Heated Chemo

mrsptsu2012
mrsptsu2012 Member Posts: 63
My sister was diagnosed with ovarian cancer two years ago. She lives in East TN and was in the military. This afforded her to travel to Atlanta to receive heated chemo. I don't know exactly what this procedure is. I just have to go on what she is willing to share. However, after that treatment along with a series of other chemo treatment; she is now cancer free. She was in stage 3 when they caught it. She has done very well with all the different chemo treatments. She is a real trooper! I don't know the different names of treatment being mentioned on the discussion board. If anyone knows what I am talking about, please educate me.

Comments

  • mopar
    mopar Member Posts: 1,972 Member
    HEATED CHEMO?
    I don't know what that is either, but I'll be watching for feedback from the ladies.

    So happy to hear your sister is NED! This is encouraging for all of us, especially considering she was Stage 3. Continued health to your sister!

    Monika
  • survivingovca
    survivingovca Member Posts: 23
    Could it be HIPEC?
    It sounds like heated interperitoneal chemotherapy to me (a quick google search came up with this http://www.hipectreatment.com/documents/hipec.php).

    I'm so glad your sister is doing well!
  • lindaprocopio
    lindaprocopio Member Posts: 1,980

    Could it be HIPEC?
    It sounds like heated interperitoneal chemotherapy to me (a quick google search came up with this http://www.hipectreatment.com/documents/hipec.php).

    I'm so glad your sister is doing well!

    Yes, it's HIPEC you're talking about, I think.
    One of the ladies on the uterine cancer discussion board at this same website had HIPEC done when her grade 3 uterine cancer seeded throughout the peritoneal area. She achieved a pretty nice remission by combining a 'second look' debulking/scraping of all visible cancer. and then the heated chemo poured in (HIPEC). It is a serious treatment and required a multi-day hospitalization to manage the accompanying pain. She had to be in good physical condition for them to do it, strong going in. But she would do it again and recommends those with a broadly-seeded type of metastasis consider it. The slang term is 'shake and bake', as they gently rock your body when the heated chemo is poured into the incision to slosh it all over the area and let it into any crevices, etc. to kill the microscopic cancer cells. Her oncologist is a big believer in it, but the hospital where I go HIPEC is done in Interventional Radiology where 'overly aggressive' (my chemo oncologist's words) treatments are available for difficult cases and 'highly motivated' patients (again, my chemo oncologist's words). I'm one of those 'highly motivated' patients and would do HIPEC if my cancer spread in this broadly-seeded fashion.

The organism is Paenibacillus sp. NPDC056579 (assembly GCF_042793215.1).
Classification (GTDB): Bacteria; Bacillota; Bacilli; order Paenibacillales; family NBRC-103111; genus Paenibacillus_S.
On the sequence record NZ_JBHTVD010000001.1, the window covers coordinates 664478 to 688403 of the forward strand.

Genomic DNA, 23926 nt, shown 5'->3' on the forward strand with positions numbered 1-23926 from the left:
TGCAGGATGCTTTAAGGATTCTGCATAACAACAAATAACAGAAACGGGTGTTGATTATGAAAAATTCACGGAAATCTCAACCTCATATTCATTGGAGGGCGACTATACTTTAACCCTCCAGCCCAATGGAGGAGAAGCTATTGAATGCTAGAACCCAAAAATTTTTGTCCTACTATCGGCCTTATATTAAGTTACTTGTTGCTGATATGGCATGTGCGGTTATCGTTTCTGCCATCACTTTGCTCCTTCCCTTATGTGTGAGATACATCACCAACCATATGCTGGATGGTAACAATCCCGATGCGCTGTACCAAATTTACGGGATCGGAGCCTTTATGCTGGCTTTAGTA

• Tethys41
    Tethys41 Member Posts: 1,379 Member

    Yes, it's HIPEC you're talking about, I think.
    One of the ladies on the uterine cancer discussion board at this same website had HIPEC done when her grade 3 uterine cancer seeded throughout the peritoneal area. She achieved a pretty nice remission by combining a 'second look' debulking/scraping of all visible cancer. and then the heated chemo poured in (HIPEC). It is a serious treatment and required a multi-day hospitalization to manage the accompanying pain. She had to be in good physical condition for them to do it, strong going in. But she would do it again and recommends those with a broadly-seeded type of metastasis consider it. The slang term is 'shake and bake', as they gently rock your body when the heated chemo is poured into the incision to slosh it all over the area and let it into any crevices, etc. to kill the microscopic cancer cells. Her oncologist is a big believer in it, but the hospital where I go HIPEC is done in Interventional Radiology where 'overly aggressive' (my chemo oncologist's words) treatments are available for difficult cases and 'highly motivated' patients (again, my chemo oncologist's words). I'm one of those 'highly motivated' patients and would do HIPEC if my cancer spread in this broadly-seeded fashion.

    Germany
    This is very good news. Germany has been using this procedure for years, with very positive results. It's good to know our country is finally getting on board.
  • MaxRudy
    MaxRudy Member Posts: 56

    Yes, it's HIPEC you're talking about, I think.